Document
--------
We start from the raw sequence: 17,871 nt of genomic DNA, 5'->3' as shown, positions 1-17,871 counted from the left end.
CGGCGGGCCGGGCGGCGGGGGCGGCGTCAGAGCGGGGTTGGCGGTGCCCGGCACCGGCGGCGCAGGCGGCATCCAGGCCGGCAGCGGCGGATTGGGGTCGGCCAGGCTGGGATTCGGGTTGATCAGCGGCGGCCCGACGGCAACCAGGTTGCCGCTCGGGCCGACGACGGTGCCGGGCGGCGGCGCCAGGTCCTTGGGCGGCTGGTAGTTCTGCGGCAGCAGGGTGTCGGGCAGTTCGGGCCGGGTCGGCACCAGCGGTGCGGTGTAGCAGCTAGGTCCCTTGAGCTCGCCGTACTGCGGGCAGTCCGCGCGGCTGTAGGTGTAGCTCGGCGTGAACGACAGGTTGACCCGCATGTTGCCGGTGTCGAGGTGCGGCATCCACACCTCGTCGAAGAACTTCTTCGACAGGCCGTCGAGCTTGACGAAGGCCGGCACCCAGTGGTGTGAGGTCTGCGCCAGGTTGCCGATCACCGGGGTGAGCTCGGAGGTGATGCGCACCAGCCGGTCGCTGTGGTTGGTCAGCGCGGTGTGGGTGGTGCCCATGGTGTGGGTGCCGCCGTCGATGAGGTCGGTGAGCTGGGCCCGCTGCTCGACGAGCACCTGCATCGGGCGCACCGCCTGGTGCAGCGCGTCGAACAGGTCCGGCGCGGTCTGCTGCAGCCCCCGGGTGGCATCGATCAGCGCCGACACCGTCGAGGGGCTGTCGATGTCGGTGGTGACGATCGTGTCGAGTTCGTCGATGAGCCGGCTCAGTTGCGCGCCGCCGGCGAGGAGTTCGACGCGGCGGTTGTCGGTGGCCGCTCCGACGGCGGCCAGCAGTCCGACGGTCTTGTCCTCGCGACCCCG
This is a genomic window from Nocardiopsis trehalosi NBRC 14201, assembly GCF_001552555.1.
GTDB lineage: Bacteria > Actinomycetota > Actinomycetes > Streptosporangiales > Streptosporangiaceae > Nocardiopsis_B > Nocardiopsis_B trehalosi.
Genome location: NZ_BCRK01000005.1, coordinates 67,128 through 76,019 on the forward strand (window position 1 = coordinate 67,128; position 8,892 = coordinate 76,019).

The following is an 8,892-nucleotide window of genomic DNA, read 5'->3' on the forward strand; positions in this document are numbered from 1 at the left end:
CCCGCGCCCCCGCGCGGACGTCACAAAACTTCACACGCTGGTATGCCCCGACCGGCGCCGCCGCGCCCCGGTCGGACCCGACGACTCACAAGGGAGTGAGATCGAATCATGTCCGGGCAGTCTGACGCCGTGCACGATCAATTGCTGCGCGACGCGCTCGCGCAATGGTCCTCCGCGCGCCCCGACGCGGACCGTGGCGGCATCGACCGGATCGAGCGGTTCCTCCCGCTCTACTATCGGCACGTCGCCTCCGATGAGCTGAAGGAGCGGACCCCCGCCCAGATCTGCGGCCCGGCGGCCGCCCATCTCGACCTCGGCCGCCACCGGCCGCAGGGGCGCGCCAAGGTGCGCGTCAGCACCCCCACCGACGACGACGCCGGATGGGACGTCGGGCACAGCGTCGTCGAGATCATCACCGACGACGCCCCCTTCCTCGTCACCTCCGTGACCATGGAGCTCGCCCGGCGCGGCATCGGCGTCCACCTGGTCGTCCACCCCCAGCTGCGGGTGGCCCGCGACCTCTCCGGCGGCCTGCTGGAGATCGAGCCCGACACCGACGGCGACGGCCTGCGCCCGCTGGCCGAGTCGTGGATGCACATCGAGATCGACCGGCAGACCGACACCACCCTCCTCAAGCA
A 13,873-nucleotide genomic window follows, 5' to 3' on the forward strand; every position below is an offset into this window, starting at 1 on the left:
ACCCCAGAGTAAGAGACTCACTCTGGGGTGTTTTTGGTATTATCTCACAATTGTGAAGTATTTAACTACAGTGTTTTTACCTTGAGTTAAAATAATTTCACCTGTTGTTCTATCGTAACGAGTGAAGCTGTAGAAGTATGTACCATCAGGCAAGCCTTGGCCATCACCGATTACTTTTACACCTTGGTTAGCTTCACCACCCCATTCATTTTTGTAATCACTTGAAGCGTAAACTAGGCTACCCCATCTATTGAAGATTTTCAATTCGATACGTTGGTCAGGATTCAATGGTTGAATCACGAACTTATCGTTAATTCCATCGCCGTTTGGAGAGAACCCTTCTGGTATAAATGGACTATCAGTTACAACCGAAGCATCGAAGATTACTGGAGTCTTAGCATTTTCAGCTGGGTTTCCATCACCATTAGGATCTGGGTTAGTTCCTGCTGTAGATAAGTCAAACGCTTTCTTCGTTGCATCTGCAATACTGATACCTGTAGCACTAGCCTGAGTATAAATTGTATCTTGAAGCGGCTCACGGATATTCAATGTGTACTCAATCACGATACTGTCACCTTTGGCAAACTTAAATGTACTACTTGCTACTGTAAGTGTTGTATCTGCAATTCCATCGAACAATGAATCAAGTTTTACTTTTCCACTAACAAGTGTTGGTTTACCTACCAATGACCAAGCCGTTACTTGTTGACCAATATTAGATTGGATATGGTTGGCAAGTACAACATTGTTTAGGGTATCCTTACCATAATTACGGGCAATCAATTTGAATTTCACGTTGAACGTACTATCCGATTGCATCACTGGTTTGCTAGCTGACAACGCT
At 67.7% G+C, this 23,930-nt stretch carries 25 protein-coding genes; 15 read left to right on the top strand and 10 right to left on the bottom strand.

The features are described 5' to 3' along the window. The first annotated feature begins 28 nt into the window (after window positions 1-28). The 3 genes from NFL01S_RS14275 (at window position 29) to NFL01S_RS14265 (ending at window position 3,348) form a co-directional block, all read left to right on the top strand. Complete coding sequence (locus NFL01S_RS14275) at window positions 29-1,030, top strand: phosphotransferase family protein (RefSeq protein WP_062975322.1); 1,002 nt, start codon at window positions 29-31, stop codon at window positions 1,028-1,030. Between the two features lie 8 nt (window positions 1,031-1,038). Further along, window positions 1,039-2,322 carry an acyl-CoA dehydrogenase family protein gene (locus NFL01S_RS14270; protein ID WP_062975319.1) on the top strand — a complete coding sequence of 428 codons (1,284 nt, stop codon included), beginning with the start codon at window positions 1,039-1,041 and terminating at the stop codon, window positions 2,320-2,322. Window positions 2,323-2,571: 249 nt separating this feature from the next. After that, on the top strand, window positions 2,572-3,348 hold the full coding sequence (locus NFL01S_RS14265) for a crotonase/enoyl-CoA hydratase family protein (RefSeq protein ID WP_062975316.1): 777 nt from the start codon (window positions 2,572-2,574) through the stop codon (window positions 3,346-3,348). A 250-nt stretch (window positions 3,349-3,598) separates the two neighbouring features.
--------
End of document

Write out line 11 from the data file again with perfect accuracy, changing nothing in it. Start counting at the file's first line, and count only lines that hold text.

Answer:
The features are described 5' to 3' along the window. The first annotated feature begins 28 nt into the window (after window positions 1-28). The 3 genes from NFL01S_RS14275 (at window position 29) to NFL01S_RS14265 (ending at window position 3,348) form a co-directional block, all read left to right on the top strand. Complete coding sequence (locus NFL01S_RS14275) at window positions 29-1,030, top strand: phosphotransferase family protein (RefSeq protein WP_062975322.1); 1,002 nt, start codon at window positions 29-31, stop codon at window positions 1,028-1,030. Between the two features lie 8 nt (window positions 1,031-1,038). Further along, window positions 1,039-2,322 carry an acyl-CoA dehydrogenase family protein gene (locus NFL01S_RS14270; protein ID WP_062975319.1) on the top strand — a complete coding sequence of 428 codons (1,284 nt, stop codon included), beginning with the start codon at window positions 1,039-1,041 and terminating at the stop codon, window positions 2,320-2,322. Window positions 2,323-2,571: 249 nt separating this feature from the next. After that, on the top strand, window positions 2,572-3,348 hold the full coding sequence (locus NFL01S_RS14265) for a crotonase/enoyl-CoA hydratase family protein (RefSeq protein ID WP_062975316.1): 777 nt from the start codon (window positions 2,572-2,574) through the stop codon (window positions 3,346-3,348). A 250-nt stretch (window positions 3,349-3,598) separates the two neighbouring features.